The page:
Published On: Thu, Jul 23rd, 2015

New York fast-food wage hike could cost over $1 billion

New York appears to be moving on a massive minimum wage hike for fast-food workers, going to $15 over the next few years, as detailed by NPR.

A state panel in New York recommended the minimum wage for fast-food chain restaurant employees be raised to $15 an hour.

The Fast Food Wage Board, appointed by Gov. Andrew Cuomo, passed a motion to raise the wage in a 3-0 vote, with gradual increases until July 1, 2021, when the full hike would be implemented. State Labor Commissioner Mario J. Musolino can accept, reject or modify the board’s recommendation.

Bloomberg reports the panel was convened by Cuomo to bypass Republicans in the state Senate, who have fought previous initiatives to raise the minimum wage.

The New York State Restaurant Association told Bloomberg that raising wages one sector at a time is wrong.

“From day one Governor Cuomo’s wage board has sought to silence the business community and force through an unfair and discriminatory increase on a single sector of one industry,” [Melissa] Fleischut said in a statement emailed Wednesday.

“The result is an extremist policy that will force business owners in this low profit margin industry to cut hours, lay off employees and use technology to help offset skyrocketing labor costs.”

photo 401(K) 2012 via Flickr

photo 401(K) 2012 via Flickr

In a statement to NPR, Bill Lipton, director of New York’s Working Families Party, which pushed heavily for the wage hike, said: “Two and a half years ago, $15 was considered a crazy dream — now it’s close to becoming reality for over 180,000 working families. Hopefully, not too long from now, we’ll look back with amazement that we as a society ever allowed corporations in any industry to force millions to work full-time yet still live in poverty. ”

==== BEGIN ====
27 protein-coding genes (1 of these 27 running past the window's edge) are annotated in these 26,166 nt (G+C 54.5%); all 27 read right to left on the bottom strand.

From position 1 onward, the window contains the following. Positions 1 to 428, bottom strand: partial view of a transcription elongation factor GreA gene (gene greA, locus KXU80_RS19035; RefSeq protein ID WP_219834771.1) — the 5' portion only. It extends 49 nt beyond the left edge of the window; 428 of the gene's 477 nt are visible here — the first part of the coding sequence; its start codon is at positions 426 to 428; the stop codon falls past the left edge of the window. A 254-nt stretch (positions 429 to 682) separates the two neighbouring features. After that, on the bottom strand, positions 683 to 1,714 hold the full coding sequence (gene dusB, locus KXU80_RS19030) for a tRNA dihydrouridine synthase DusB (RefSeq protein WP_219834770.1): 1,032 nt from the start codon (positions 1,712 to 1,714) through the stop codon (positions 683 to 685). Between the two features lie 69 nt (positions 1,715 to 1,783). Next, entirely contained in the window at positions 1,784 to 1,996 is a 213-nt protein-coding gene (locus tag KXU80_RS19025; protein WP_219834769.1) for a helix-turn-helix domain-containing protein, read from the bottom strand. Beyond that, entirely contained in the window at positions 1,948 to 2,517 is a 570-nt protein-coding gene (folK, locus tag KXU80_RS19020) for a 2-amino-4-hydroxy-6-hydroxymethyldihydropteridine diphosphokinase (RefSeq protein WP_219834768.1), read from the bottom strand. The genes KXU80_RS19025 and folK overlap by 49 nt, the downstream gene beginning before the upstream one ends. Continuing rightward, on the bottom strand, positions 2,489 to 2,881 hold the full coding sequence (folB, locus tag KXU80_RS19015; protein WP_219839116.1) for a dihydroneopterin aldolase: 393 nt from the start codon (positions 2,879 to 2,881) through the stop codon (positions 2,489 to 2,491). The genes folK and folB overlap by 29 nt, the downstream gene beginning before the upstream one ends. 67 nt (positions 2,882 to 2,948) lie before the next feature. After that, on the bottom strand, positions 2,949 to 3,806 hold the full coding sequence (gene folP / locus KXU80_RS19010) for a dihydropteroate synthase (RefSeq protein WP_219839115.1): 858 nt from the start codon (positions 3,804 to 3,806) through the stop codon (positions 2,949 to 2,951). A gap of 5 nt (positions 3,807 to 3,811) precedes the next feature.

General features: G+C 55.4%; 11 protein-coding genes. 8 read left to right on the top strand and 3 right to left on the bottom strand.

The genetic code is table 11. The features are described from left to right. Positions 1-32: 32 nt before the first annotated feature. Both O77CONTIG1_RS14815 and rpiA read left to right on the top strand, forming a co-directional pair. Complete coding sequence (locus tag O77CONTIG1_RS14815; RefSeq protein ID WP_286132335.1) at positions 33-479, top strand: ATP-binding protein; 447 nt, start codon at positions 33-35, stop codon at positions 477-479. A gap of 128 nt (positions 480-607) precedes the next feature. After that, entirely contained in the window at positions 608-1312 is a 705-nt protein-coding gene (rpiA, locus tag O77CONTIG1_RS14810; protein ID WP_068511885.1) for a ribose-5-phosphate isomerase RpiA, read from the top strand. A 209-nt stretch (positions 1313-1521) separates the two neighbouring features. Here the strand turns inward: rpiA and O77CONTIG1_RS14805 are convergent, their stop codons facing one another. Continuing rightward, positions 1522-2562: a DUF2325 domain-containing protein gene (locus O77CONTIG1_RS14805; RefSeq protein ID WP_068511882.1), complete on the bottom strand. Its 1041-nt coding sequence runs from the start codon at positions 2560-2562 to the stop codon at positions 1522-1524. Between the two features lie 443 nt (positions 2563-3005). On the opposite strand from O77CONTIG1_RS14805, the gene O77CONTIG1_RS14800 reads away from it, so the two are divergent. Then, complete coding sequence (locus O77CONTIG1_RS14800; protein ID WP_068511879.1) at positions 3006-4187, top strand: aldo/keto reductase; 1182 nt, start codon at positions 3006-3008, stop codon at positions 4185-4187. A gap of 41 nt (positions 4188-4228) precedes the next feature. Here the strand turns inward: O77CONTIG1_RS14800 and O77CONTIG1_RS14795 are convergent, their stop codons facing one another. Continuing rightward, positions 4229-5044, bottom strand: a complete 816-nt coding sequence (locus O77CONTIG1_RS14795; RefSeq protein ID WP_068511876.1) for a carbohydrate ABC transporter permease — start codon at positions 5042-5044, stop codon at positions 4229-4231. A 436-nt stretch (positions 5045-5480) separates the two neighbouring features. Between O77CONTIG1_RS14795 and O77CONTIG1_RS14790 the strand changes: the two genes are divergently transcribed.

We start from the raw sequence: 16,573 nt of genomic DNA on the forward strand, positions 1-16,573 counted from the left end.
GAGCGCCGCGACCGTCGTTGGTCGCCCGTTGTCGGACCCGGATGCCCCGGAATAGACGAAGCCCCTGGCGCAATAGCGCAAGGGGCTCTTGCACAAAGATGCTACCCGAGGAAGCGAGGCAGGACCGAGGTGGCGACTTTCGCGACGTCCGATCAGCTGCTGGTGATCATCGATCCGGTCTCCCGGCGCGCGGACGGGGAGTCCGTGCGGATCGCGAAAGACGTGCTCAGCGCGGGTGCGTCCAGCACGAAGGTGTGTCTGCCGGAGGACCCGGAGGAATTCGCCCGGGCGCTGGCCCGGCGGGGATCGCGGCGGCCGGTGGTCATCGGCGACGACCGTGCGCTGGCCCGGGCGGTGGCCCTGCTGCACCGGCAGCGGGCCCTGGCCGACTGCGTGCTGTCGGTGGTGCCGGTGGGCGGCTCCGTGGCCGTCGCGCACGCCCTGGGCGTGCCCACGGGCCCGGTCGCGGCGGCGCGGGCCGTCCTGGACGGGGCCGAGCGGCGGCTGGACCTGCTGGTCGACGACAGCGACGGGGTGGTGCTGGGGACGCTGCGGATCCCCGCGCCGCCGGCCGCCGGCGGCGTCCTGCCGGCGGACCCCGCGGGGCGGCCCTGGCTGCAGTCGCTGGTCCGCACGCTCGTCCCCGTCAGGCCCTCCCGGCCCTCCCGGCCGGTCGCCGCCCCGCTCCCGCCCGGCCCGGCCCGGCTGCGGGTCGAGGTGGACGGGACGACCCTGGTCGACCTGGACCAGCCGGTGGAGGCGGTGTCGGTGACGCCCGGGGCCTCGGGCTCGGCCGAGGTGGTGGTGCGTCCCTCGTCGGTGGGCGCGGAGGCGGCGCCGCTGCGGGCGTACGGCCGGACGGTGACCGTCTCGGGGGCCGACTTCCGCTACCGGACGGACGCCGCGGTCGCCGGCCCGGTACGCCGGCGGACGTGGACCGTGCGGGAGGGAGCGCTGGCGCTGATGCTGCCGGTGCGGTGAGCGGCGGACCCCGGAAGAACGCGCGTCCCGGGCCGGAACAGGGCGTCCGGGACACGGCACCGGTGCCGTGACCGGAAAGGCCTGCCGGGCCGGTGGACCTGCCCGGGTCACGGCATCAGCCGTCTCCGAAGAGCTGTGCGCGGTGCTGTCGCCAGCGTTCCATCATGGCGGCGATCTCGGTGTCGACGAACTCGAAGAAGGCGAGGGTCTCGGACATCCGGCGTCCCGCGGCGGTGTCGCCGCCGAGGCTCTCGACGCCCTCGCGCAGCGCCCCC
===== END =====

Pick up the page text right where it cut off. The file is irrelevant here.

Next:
If that’s a $5 raise (from a current salary of 10/hour), a 25 hours/week employee would $6,500 more annually. Using the 180, 000 figure of effected families: $1.17 Billion.

Big Macs may just get a lot more expensive in New York.

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About the Author

- Roxanne "Butter" Bracco began with the Dispatch as Pittsburgh Correspondent, but will be providing reports and insights from Washington DC, Maryland and the surrounding region. Contact Roxie aka "Butter" at theglobaldispatch@gmail ATTN: Roxie or Butter Bracco

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